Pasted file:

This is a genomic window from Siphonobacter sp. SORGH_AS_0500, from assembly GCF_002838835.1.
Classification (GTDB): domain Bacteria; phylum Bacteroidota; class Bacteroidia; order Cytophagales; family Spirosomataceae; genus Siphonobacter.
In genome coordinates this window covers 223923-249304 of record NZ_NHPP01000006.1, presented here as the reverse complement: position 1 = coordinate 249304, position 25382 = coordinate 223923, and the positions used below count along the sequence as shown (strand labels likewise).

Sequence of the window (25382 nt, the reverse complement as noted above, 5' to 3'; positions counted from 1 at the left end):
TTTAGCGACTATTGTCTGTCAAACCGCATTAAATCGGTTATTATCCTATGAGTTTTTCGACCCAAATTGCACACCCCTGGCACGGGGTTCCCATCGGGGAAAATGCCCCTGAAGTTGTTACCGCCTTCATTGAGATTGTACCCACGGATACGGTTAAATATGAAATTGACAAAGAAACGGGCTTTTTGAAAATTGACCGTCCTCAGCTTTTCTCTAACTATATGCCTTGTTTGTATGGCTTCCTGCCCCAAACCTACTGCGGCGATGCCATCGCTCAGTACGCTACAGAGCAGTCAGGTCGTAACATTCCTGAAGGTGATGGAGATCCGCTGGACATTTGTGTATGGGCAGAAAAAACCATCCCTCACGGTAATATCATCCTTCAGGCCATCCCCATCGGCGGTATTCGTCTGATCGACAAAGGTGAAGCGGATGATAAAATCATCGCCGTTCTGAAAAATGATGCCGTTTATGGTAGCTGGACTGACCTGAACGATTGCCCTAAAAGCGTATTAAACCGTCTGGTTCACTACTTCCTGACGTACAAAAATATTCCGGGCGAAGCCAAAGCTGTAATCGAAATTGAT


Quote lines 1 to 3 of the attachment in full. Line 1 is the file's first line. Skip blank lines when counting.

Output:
This is a genomic window from Siphonobacter sp. SORGH_AS_0500, from assembly GCF_002838835.1.
Classification (GTDB): domain Bacteria; phylum Bacteroidota; class Bacteroidia; order Cytophagales; family Spirosomataceae; genus Siphonobacter.
In genome coordinates this window covers 223923-249304 of record NZ_NHPP01000006.1, presented here as the reverse complement: position 1 = coordinate 249304, position 25382 = coordinate 223923, and the positions used below count along the sequence as shown (strand labels likewise).